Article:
Are You Still Planning and Buying Media Like It’s 2007?

When I first started out in media planning I used to make fancy slides smothered in Smart Art. The conversion funnel slide showing high impact buys and how it filtered down the funnel to remessaging. Delicious. One of the last slides would always be the snapshot of the media plan and media mix. Usually it listed all the publishers we wanted and a rationale for each. I’d even include a nifty pie chart to show the publisher spend breakout and amazing media portfolio management skills I had as if I was some sort of financial advisor recommending an investment strategy to a client. The mix would include a few networks, a popular news site and vertical specific direct buy, etc.

I saw a media mix slide the other day with a line for our trading desk with the rationale throwing out buzzwords like Prospecting and RTB. We also included a hot, new ad tech startup that’s able to optimize a client’s YouTube video based on shares, and lastly we recommended a revamp of our remessaging program with tiered pools based on user journey triggering dynamic creative utilizing a third party rich media vendor.

More and more discussions we have with clients are around audience mix rather than media mix these days. Historically, the media provided the means to get in front of the target audience, but now we have technologies that are nonpartisan to any media platform making scale of niche audiences fully realized. As such, we now brief in our ad operations team as well as technology specialists to create a media plan that reads more like the Y Combinator or TechStars alumni roster than a who’s who of media owners. Look at the percentage of ad spend dedicated to RTB YoY and you’ll see a similar story of ad technologies taking more of a cut into what used to be ‘traditional’ digital media ad spend.  And it’s not just with our industry – take a look at VC firms pouring money into digital media and ad tech companies to see this is a trend that transcends media specialists into mainstream.

There will be a day when a brand delivers an ad to a right user regardless of platform, network, or site.  Internet-enabled TV, game consoles with WiFi and media streaming capabilities, increase in smartphone usage, etc. are providing the foundation for disruption on the media industry. It’s to go beyond the traditional media plan to now delivering an ‘audience plan’.  Regardless of the hurdles with this new proposition (I’ve highlighted a few in a recent post in AdExchanger), Brands are starting to give overall digital budgets to their media agencies to be used as effectively as possible instead of sectioning off budget for mobile, for direct buys, paid social, etc.  However, many media agencies still haven’t created an internal structure (billing/process/reporting/managing) to accommodate an audience buying model cross disciplines: social, mobile, display, etc.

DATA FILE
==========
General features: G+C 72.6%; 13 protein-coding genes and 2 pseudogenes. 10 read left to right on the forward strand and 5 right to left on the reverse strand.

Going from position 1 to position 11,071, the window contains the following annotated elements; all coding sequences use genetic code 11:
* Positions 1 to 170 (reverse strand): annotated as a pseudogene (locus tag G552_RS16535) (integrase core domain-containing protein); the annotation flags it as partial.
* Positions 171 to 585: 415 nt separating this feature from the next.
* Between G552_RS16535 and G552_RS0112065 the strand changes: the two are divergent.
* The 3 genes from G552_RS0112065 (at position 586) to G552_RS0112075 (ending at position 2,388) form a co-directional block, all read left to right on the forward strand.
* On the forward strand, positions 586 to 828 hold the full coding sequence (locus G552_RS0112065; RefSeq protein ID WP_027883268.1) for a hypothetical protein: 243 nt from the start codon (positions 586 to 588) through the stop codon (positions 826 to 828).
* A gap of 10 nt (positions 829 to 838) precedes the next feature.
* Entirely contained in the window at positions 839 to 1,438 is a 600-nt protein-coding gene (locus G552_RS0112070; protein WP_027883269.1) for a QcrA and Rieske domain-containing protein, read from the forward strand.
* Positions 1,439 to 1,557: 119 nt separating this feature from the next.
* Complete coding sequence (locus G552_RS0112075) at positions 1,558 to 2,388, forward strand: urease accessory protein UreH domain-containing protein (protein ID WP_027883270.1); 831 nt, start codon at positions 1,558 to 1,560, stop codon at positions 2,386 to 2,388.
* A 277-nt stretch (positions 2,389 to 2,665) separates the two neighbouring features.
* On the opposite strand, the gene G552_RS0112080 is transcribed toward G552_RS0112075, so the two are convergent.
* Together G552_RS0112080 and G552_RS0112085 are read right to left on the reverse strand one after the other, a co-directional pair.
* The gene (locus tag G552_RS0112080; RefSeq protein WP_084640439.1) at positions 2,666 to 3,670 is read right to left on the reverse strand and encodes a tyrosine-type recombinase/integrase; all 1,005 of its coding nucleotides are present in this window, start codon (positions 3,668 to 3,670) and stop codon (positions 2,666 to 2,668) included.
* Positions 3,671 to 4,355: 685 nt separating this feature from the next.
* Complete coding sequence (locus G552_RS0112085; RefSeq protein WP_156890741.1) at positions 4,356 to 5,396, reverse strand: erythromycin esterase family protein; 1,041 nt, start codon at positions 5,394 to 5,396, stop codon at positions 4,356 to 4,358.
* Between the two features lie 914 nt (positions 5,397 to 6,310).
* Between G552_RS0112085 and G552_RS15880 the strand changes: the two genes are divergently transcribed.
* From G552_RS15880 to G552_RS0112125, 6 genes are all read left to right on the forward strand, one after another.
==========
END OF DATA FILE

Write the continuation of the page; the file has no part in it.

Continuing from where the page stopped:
Outside of an agency’s trading desk, the planning and buying process is still very archaic in the sense that we use static tools to plan for a dynamic medium. At the end of the day, a client doesn’t care if you’re allocating budget to Network A or Network B as long as you hit a CPA target and/or hit the right audience. A client wants their digital agency to say, “We’re seeing Women 25 – 34 interested in recipes that use Pinterest and frequent YouTube to watch cat videos converting,” rather than “Network A is seeing stronger performance over Network B.” A client can’t take that information and apply it to their above the line strategies.

You think Facebook is so popular for Brands because they love buying static, non-standard banners? No, it’s because they love the idea of cherry picking their audiences and finding the nuances of each. We may always have verticals for planning, but switch Network A and Network B for Audience A and Audience B. The demand is apparent for a market with a holistic audience buying model; however after a few years to mature the audience buying idea, how has your agency structure changed to facilitate this in the logistical sense?

A few suggestions in the short-term as we near a viable solution:

1. Be more transparent about what data points you’re using.  Not all third party data categorizes your target audience the same so make it clear to a client what you’re buying and report on it as such.

2.  Educate your client(s) on how they can integrate their CRM and onsite activity with their offsite activity for more robust prospecting and remessaging opportunities.

3.  Consider how you would shift your business model to accommodate the trend – I know this sounds controversial as many media agencies are on the commission model, but it needs to be assessed at some point in order to move forward.

4.  Read – the industry is moving at a speed comparable to Usain Bolt, so keep up!

Jayne Pimentel is the Head of Display Media for Razorfish London and writes a biweekly column for The Makegood.

  • Frank Walter

    Awesome post Jayne! We’re still a way off in the Australian market but things are catching up quickly. If I was to add a point 5 it would be question… question what the hell does network/data provider X mean when they talk about their “motor category”. Where is their data coming from and what’s the reach like when it comes to the collection of that data?

  • LadyGaga

    Did you share your thoughts on the media mix slide with it’s author?

  • Frank

    Methinks Neetib should stop using spammy SEO practices that haven’t worked since before Panda…